Two Types of Crazy

The downgrade of America's credit rating reveals the nation's long-term fiscal insanity.


Creditors don't like risk. And when a nation acts a little crazy, creditors—and the credit rating agencies that decide which sovereigns are risk-free borrowers—are bound to notice. That's what happened last week, when credit rating agency Standard & Poor's downgraded America's credit rating from its risk-free AAA status. S&P's downgrade notice observed two types of erratic behavior from America's political system. And the Obama administration is ignoring the one that matters.

The first was short-term and charged by contemporary partisanship—a sort of temporary political insanity. Debt limit brinkmanship from both parties revealed exactly how difficult it would be for America's political system to resolve even the most basic fiscal policy disputes, much less make substantial fiscal changes. When debt deal talks began, S&P announced that it expected Congress to work out a deal worth a minimum of $4 trillion in deficit reduction—the minimum necessary to stabilize the country's debt over the medium term. But after months of bickering, Congress only managed to come up with about $2.5 trillion in cuts—and only at the very last minute. Which explains why S&P now believes that "the effectiveness, stability, and predictability of American policymaking and political institutions have weakened at a time of ongoing fiscal and economic challenges."

The showdown's gridlock antics provided the proximate cause of the reduced credit rating. But the S&P's downgrade notice also pointed to a more fundamental form of crazy: the long-term build-up of federal debt scheduled to come from America's entitlement system—and the broad refusal to do anything about it. It's not just that the deal failed to knock the minimum dollar-figure off the deficit. It's that it failed to address its root cause: "The plan envisions only minor policy changes on Medicare and little change in other entitlements, the containment of which we and most other independent observers regard as key to long-term fiscal sustainability." Entitlements—and their unsustainable financing systems—in other words, are the core of the long-term problem.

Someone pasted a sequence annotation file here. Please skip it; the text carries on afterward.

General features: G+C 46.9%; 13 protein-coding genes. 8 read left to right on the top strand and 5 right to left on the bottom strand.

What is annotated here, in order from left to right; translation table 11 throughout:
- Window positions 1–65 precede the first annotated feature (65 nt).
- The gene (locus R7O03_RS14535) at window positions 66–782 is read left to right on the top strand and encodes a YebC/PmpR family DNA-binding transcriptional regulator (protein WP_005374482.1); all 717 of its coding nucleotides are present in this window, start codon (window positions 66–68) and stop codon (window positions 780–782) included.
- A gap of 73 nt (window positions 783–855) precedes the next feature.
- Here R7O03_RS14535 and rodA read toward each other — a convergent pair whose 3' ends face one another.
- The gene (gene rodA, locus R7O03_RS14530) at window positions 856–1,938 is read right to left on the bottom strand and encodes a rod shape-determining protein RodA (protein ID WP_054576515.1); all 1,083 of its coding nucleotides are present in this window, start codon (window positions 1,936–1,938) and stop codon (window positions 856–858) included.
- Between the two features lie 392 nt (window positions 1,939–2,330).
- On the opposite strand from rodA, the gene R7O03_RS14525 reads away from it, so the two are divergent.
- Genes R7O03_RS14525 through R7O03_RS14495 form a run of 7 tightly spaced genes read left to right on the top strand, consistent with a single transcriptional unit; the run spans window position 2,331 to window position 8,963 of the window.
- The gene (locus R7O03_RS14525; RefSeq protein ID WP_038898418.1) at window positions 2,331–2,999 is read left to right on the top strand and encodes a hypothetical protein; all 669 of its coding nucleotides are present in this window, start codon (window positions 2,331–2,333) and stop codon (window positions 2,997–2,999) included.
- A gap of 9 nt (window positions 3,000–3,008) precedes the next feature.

Yet in the days since the downgrade, the White House has focused almost entirely on the question of how to calm the political system's temporary behavior, or at least assign blame for its current intensity. In a statement on Monday, President Obama grumbled that "we didn't need a rating agency to tell us that the gridlock in Washington over the last several months has not been constructive, to say the least" and that "we knew from the outset that a prolonged debate over the debt ceiling…could do enormous damage to our economy and the world's."   

At the same time, the president brushed off worries about Medicare's prospects. While administration officials promised not to touch benefits in any way whatsoever, Obama declared that the country needed only "modest adjustments to health care programs like Medicare." With insolvency on the horizon—even the most optimistic projections suggest the program won't be able to fund its full obligations by 2024—and total unfunded liabilities pushing past $36 trillion, or almost three times America's total current annual economic output, it's clear the program will require more than modest changes. It's just as clear that the Obama administration doesn't want to face this reality—or ask the public to do so either.

That's too bad. Because eventually the bills will come due. The crude political shenanigans of the debt-limit showdown may have provided the reason to downgrade America's credit today. But political moments and the legislators who make them happen eventually fade; the Congress of 2013 will not be the same as Congress today. The debt build-up, on the other hand, isn't going anywhere without legislative action. And it is the lousy state of our entitlements—and the failure to deal with their long-term problems—that ensure the nation's fiscal outlook will be burdened by the threat of debt and risk for years to come. And as the S&P's new rating suggests, it's more than a failure. It's nuts. 

Peter Suderman (peter.suderman@reason.com) is an associate editor at Reason.